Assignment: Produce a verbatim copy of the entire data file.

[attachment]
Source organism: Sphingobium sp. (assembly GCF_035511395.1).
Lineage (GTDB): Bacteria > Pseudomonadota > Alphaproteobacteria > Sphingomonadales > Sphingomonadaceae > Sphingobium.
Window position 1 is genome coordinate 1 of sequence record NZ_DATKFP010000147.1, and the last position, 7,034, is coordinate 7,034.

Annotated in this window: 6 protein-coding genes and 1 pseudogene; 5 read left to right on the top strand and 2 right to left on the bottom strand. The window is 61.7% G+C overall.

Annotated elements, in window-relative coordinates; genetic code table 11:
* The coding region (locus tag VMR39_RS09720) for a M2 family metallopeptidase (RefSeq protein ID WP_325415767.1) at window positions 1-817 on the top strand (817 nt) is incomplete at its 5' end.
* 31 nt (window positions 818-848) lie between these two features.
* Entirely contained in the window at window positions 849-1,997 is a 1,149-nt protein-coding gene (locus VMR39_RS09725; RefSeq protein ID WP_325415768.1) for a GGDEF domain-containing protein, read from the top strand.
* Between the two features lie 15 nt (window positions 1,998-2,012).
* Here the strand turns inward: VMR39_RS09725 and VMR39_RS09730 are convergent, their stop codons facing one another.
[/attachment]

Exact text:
Source organism: Sphingobium sp. (assembly GCF_035511395.1).
Lineage (GTDB): Bacteria > Pseudomonadota > Alphaproteobacteria > Sphingomonadales > Sphingomonadaceae > Sphingobium.
Window position 1 is genome coordinate 1 of sequence record NZ_DATKFP010000147.1, and the last position, 7,034, is coordinate 7,034.

Annotated in this window: 6 protein-coding genes and 1 pseudogene; 5 read left to right on the top strand and 2 right to left on the bottom strand. The window is 61.7% G+C overall.

Annotated elements, in window-relative coordinates; genetic code table 11:
* The coding region (locus tag VMR39_RS09720) for a M2 family metallopeptidase (RefSeq protein ID WP_325415767.1) at window positions 1-817 on the top strand (817 nt) is incomplete at its 5' end.
* 31 nt (window positions 818-848) lie between these two features.
* Entirely contained in the window at window positions 849-1,997 is a 1,149-nt protein-coding gene (locus VMR39_RS09725; RefSeq protein ID WP_325415768.1) for a GGDEF domain-containing protein, read from the top strand.
* Between the two features lie 15 nt (window positions 1,998-2,012).
* Here the strand turns inward: VMR39_RS09725 and VMR39_RS09730 are convergent, their stop codons facing one another.